27 June 2016

Clinton: Cities are where things are 'getting done'

INDIANAPOLIS — Presumptive Democratic presidential nominee Hillary Clinton told more than 200 mayors gathered Sunday in Indianapolis that cities are “where things are happening and getting done,” despite, she argued, local leaders not receiving help from the federal government.
“Instead, like other Americans, you see grandstanding, you hear threats to default on our nation’s debt or shut down our government,” Clinton said in her address to the annual meeting of the U.S. Conference of Mayors. “Instead of solving problems, Washington is too often making them worse.”

In contrast, Clinton said mayors “show up” and work on the front lines in improving their communities. She pledged if elected to give mayors flexibility to use federal funds in ways that respond to their priorities, including in areas of infrastructure, housing and re-entry programs for offenders.
“There is no one-size-fits-all solution,” Clinton said. “We need to listen and respect one another. That’s why I will never plan for you. I hope we will plan with you.”
Clinton focused much of her 30-minute speech on ending the gridlock in Washington and repeating her calls for Congress to strengthen the nation’s gun laws. She also waded into international politics, making her first public comments on the United Kingdom’s historic decision to leave the European Union.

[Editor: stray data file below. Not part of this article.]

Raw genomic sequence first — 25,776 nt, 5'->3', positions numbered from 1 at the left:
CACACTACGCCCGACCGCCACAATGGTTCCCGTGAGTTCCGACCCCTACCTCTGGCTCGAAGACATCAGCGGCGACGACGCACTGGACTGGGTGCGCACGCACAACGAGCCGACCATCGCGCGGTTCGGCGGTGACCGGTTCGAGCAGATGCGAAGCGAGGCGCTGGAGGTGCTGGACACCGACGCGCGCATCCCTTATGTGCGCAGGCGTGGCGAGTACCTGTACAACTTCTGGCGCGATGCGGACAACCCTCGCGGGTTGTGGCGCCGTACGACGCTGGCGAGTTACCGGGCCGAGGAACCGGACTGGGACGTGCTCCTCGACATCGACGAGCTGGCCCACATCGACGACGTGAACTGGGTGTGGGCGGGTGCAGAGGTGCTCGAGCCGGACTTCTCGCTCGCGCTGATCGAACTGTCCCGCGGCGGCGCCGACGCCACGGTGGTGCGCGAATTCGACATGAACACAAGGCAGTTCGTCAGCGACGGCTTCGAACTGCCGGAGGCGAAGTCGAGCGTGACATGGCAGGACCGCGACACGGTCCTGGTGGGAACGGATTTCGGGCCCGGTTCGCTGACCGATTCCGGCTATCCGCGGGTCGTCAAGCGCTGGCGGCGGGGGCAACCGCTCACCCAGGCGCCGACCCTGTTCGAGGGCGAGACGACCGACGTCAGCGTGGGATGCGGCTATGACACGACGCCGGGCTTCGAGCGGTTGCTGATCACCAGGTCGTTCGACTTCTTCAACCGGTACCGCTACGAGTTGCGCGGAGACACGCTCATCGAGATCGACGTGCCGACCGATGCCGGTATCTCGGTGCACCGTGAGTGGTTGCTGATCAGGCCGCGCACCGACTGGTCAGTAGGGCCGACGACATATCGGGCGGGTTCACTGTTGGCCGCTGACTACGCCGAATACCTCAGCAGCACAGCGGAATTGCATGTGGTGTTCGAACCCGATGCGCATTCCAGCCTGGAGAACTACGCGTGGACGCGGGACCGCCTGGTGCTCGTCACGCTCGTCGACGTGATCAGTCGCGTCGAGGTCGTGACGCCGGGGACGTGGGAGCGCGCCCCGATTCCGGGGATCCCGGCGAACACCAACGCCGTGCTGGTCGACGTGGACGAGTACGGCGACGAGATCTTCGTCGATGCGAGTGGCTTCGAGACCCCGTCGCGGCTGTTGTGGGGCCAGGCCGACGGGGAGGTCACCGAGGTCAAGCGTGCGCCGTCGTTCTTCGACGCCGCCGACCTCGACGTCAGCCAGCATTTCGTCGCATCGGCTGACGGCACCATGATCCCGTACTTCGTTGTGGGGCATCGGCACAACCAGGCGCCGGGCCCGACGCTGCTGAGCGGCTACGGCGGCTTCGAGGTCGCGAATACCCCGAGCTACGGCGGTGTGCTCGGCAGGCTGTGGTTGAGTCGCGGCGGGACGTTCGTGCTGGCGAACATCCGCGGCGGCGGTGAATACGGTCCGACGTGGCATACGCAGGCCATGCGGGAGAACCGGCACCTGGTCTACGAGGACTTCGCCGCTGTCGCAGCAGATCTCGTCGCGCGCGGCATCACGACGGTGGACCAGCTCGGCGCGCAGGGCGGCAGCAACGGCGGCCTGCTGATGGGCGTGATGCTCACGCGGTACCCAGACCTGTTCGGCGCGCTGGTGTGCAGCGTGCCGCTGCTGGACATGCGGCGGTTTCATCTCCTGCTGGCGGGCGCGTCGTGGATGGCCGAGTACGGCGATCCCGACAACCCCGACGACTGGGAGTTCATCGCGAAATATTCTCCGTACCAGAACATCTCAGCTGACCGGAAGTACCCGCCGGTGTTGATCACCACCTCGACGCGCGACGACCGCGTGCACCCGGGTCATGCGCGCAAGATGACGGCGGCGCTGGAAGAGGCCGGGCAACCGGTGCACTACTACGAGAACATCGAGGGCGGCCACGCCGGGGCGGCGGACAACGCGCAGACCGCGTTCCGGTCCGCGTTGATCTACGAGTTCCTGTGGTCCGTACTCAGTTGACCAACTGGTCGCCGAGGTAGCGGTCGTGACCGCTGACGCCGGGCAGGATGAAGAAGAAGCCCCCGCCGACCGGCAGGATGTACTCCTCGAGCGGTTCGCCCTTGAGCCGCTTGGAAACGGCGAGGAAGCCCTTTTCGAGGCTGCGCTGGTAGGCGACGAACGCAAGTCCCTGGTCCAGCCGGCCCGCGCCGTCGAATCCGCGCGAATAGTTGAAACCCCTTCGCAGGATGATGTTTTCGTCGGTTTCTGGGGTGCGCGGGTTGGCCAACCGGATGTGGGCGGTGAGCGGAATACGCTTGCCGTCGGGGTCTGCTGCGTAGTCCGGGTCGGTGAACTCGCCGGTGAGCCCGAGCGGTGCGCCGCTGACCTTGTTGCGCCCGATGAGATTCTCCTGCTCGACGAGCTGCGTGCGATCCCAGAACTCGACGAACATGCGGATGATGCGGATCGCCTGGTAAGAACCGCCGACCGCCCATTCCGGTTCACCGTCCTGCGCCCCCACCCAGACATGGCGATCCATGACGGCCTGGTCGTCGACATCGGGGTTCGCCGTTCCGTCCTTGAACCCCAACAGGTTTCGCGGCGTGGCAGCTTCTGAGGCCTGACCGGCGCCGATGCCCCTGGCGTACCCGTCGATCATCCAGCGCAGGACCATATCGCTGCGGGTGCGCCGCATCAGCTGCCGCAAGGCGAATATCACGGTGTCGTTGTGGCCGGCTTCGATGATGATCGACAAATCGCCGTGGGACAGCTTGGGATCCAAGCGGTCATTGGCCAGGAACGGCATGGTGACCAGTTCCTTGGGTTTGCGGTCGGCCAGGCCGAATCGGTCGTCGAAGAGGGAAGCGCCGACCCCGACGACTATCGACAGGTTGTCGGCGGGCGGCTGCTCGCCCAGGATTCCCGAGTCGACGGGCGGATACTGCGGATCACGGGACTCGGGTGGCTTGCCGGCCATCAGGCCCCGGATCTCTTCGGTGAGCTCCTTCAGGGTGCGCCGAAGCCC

Clinton said the referendum is a “reminder that what happens around the world has consequences that can hit home quickly,” noting Americans lost $100 billion from their retirement plans as markets plunged in the aftermath of the so-called "Brexit." She then took a swing at presumptive Republican presidential nominee Donald Trump, saying “steady, experienced leadership” and not “bombastic comments” are important in handling difficult situations.

Back at home, Clinton said congressional inaction is frustrating Americans. She said Congress remains “paralyzed” at the idea of adopting gun reforms that she argued a majority of the country supports.
“No person should be gunned down while learning, teaching, praying or dancing,” Clinton said in remarks that followed Orlando, Fla., Mayor Buddy Dyer's detailed account of how he responded to this month’s shooting at a nightclub that left 49 victims dead.
On the local level, Clinton told the mayors people they serve are more than just their voters — they're their neighbors. They see them in supermarkets, where they worship and at their kids' athletic games. They hear about their constituents’ problems and their ideas.

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